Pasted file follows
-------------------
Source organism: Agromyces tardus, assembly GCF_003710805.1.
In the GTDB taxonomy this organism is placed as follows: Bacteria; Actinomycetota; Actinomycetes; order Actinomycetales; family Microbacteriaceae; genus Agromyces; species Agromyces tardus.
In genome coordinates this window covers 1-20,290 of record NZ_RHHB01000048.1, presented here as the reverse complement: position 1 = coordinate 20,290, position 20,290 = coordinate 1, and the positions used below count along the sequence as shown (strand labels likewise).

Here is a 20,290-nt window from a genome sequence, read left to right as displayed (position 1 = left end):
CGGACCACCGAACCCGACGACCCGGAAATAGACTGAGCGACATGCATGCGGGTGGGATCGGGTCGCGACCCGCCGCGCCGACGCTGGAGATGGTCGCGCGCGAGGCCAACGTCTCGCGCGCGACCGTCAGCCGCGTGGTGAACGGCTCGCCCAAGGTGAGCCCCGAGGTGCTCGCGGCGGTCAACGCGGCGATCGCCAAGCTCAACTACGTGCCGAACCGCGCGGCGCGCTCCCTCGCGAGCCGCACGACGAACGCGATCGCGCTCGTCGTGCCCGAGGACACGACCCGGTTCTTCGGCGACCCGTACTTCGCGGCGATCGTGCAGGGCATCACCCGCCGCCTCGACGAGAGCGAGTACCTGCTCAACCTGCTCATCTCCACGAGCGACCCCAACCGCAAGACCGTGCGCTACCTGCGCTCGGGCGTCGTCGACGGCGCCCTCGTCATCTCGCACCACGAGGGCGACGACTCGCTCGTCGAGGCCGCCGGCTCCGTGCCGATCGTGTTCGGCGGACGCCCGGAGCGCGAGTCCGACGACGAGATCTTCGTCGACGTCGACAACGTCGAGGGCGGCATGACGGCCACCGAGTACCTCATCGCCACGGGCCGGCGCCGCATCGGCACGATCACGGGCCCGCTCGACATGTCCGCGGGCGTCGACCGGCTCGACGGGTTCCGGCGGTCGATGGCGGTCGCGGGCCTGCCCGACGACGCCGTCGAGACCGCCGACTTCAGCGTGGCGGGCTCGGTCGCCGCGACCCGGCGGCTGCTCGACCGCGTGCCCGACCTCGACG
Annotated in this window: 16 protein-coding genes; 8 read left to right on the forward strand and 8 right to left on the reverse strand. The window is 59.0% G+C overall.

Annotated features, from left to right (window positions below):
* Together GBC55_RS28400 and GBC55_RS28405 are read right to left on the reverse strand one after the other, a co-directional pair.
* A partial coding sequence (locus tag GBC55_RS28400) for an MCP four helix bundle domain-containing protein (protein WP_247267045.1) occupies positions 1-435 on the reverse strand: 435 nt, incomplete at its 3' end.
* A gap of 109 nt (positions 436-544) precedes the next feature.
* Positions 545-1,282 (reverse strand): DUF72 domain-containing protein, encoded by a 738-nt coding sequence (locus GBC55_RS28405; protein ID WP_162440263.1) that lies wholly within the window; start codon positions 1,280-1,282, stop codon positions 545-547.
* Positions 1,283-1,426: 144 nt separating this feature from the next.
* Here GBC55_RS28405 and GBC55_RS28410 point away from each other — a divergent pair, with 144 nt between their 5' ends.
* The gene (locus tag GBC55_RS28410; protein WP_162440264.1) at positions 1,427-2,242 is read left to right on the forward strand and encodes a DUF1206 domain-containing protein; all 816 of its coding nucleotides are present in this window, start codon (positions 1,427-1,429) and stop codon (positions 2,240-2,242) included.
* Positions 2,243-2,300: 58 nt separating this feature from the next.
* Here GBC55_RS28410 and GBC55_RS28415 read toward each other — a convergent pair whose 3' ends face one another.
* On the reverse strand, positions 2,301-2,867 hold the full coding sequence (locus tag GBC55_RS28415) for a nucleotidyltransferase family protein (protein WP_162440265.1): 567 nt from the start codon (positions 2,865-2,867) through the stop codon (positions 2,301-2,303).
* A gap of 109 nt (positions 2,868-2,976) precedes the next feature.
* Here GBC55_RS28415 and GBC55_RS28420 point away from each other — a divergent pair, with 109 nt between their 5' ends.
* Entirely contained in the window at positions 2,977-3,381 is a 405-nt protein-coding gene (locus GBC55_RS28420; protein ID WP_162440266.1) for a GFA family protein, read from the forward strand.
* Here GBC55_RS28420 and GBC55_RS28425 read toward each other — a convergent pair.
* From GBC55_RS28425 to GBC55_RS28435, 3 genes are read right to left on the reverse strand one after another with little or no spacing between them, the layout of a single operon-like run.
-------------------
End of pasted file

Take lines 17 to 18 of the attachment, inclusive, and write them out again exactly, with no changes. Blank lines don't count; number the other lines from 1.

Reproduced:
* On the reverse strand, positions 2,301-2,867 hold the full coding sequence (locus tag GBC55_RS28415) for a nucleotidyltransferase family protein (protein WP_162440265.1): 567 nt from the start codon (positions 2,865-2,867) through the stop codon (positions 2,301-2,303).
* A gap of 109 nt (positions 2,868-2,976) precedes the next feature.